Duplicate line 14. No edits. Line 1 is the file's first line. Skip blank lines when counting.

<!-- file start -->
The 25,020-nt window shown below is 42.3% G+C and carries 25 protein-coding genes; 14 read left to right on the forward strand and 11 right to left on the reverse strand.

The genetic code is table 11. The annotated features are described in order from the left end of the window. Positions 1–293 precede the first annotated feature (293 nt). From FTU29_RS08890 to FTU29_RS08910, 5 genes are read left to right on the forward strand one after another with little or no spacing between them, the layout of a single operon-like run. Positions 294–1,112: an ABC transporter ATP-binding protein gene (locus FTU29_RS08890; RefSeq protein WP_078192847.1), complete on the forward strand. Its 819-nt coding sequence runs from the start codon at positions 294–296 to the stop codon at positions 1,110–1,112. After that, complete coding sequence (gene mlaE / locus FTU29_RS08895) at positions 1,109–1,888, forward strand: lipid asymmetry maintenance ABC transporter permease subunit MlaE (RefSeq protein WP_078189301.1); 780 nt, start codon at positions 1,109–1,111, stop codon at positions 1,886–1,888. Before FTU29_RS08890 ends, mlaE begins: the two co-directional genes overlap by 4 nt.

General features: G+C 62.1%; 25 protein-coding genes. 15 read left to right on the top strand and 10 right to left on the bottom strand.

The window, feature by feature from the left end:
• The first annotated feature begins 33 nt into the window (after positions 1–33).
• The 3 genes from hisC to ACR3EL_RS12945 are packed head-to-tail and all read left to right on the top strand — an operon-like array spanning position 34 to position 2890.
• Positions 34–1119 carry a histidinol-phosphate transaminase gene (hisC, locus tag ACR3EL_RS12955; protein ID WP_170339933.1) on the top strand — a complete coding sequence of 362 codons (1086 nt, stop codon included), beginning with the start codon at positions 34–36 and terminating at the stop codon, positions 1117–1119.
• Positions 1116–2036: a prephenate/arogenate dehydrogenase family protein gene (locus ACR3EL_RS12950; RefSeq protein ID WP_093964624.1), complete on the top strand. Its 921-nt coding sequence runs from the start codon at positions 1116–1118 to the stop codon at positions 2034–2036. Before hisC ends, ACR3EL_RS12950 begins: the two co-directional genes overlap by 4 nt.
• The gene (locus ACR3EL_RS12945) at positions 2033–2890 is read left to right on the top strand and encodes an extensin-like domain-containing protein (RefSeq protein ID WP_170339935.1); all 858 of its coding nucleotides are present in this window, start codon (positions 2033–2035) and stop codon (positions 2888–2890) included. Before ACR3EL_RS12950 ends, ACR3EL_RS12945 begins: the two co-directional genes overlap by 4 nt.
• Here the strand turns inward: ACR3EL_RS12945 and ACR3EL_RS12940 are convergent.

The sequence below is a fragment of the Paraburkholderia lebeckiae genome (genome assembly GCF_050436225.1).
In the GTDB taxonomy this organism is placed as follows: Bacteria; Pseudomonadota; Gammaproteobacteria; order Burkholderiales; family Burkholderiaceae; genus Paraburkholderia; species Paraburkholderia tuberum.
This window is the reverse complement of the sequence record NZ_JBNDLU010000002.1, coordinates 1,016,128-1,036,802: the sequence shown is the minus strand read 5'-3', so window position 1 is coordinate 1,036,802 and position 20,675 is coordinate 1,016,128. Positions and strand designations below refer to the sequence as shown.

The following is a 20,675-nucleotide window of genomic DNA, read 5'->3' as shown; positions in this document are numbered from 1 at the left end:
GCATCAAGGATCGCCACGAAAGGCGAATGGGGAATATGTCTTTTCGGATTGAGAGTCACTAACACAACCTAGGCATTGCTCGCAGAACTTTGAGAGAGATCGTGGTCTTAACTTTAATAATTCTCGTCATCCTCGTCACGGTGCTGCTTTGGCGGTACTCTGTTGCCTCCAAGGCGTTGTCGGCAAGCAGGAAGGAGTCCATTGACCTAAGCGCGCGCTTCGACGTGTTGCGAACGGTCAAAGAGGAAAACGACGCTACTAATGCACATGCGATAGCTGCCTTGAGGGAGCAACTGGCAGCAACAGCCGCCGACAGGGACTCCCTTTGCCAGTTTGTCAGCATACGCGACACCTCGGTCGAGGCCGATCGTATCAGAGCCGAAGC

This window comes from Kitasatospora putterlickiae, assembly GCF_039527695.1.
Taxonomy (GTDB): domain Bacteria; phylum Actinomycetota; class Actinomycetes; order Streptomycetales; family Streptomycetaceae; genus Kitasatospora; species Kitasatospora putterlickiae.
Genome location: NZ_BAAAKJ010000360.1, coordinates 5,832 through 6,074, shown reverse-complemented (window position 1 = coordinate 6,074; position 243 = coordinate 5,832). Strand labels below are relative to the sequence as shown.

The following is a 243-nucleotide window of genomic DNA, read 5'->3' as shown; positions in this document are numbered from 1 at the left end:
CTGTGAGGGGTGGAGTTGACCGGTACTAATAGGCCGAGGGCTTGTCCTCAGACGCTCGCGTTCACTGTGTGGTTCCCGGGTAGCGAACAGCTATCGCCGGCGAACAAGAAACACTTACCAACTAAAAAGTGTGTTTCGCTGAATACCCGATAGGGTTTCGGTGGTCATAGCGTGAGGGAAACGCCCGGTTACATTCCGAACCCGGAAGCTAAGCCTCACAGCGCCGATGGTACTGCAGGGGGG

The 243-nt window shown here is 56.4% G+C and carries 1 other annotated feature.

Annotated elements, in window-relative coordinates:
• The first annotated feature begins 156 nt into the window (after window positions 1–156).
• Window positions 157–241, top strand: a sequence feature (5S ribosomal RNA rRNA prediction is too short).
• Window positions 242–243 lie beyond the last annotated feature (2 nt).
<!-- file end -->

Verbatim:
The following is a 20,675-nucleotide window of genomic DNA, read 5'->3' as shown; positions in this document are numbered from 1 at the left end: